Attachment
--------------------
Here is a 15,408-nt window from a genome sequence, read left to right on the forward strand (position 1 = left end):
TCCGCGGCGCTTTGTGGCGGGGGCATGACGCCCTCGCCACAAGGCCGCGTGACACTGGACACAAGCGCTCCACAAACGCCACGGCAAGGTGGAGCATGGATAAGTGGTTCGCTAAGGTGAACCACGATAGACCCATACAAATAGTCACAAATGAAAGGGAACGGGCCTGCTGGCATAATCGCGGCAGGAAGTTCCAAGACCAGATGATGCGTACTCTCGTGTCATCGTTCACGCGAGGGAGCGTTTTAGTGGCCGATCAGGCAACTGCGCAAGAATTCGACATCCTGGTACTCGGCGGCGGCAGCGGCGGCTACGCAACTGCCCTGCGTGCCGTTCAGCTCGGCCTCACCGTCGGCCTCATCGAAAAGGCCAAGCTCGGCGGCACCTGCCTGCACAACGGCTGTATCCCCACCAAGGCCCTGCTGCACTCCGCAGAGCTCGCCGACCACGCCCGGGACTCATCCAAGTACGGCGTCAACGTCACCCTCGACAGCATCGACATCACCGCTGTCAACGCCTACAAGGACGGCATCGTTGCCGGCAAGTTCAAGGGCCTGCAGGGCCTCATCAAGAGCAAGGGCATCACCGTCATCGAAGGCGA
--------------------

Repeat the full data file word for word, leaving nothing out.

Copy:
Here is a 15,408-nt window from a genome sequence, read left to right on the forward strand (position 1 = left end):
TCCGCGGCGCTTTGTGGCGGGGGCATGACGCCCTCGCCACAAGGCCGCGTGACACTGGACACAAGCGCTCCACAAACGCCACGGCAAGGTGGAGCATGGATAAGTGGTTCGCTAAGGTGAACCACGATAGACCCATACAAATAGTCACAAATGAAAGGGAACGGGCCTGCTGGCATAATCGCGGCAGGAAGTTCCAAGACCAGATGATGCGTACTCTCGTGTCATCGTTCACGCGAGGGAGCGTTTTAGTGGCCGATCAGGCAACTGCGCAAGAATTCGACATCCTGGTACTCGGCGGCGGCAGCGGCGGCTACGCAACTGCCCTGCGTGCCGTTCAGCTCGGCCTCACCGTCGGCCTCATCGAAAAGGCCAAGCTCGGCGGCACCTGCCTGCACAACGGCTGTATCCCCACCAAGGCCCTGCTGCACTCCGCAGAGCTCGCCGACCACGCCCGGGACTCATCCAAGTACGGCGTCAACGTCACCCTCGACAGCATCGACATCACCGCTGTCAACGCCTACAAGGACGGCATCGTTGCCGGCAAGTTCAAGGGCCTGCAGGGCCTCATCAAGAGCAAGGGCATCACCGTCATCGAAGGCGA